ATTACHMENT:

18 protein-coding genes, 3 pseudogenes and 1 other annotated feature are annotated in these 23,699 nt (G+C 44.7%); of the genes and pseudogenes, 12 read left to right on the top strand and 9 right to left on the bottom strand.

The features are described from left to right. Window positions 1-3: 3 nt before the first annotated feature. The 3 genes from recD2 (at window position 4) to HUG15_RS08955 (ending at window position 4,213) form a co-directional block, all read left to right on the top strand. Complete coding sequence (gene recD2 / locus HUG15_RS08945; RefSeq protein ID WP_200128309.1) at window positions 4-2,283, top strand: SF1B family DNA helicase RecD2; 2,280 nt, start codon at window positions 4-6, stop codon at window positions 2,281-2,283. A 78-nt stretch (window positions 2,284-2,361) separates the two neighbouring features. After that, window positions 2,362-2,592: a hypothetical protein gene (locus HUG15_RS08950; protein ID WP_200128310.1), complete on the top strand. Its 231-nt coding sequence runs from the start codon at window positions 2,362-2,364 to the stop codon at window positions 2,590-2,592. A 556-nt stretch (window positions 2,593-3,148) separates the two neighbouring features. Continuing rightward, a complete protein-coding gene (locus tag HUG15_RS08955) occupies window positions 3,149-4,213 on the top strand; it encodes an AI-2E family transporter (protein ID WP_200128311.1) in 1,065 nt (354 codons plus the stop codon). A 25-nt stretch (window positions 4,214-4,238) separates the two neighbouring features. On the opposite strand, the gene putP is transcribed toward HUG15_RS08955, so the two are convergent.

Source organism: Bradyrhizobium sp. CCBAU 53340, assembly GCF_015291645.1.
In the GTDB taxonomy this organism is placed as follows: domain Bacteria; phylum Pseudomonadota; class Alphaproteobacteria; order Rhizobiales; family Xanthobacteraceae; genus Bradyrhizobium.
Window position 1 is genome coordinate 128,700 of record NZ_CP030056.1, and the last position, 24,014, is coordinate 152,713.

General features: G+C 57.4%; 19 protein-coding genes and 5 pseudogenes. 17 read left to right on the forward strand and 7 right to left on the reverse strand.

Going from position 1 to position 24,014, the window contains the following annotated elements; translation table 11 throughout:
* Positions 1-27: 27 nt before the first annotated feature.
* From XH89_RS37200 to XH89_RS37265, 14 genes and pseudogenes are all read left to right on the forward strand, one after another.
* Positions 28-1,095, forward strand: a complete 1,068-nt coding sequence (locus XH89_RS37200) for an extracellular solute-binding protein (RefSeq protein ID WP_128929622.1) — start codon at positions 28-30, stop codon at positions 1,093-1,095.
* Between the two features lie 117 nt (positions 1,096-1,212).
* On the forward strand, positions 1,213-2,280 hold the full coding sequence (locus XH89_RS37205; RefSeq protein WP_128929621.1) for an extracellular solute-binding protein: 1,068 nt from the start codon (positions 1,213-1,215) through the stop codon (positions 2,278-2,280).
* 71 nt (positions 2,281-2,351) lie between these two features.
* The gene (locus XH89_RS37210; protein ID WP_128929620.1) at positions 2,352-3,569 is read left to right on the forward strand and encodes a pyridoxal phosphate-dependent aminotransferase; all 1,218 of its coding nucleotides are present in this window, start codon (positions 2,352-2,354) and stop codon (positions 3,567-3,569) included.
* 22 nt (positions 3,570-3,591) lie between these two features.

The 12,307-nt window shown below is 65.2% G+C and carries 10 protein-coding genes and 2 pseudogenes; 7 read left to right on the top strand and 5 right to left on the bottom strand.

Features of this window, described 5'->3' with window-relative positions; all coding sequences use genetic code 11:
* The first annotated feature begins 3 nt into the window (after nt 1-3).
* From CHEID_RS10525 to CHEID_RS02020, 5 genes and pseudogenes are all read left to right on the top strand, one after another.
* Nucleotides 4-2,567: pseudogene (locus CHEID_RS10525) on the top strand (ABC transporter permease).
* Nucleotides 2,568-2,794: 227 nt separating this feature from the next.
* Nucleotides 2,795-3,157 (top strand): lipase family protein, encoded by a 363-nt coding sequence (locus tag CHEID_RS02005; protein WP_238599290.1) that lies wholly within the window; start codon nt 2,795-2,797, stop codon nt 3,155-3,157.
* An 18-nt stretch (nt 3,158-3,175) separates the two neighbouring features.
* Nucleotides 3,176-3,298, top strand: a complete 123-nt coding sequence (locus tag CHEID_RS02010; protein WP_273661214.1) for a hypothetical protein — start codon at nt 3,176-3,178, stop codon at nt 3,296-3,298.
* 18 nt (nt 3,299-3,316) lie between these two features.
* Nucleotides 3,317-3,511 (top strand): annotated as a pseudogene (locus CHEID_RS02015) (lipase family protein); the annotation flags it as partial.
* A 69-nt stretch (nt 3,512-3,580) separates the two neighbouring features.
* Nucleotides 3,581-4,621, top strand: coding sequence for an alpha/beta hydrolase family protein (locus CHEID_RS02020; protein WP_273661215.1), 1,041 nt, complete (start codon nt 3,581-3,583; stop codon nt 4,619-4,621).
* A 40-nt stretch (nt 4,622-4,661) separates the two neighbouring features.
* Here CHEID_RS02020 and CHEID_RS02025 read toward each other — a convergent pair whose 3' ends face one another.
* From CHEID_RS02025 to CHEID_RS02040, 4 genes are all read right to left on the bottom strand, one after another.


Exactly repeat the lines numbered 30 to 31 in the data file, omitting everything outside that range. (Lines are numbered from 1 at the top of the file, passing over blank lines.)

* Here CHEID_RS02020 and CHEID_RS02025 read toward each other — a convergent pair whose 3' ends face one another.
* From CHEID_RS02025 to CHEID_RS02040, 4 genes are all read right to left on the bottom strand, one after another.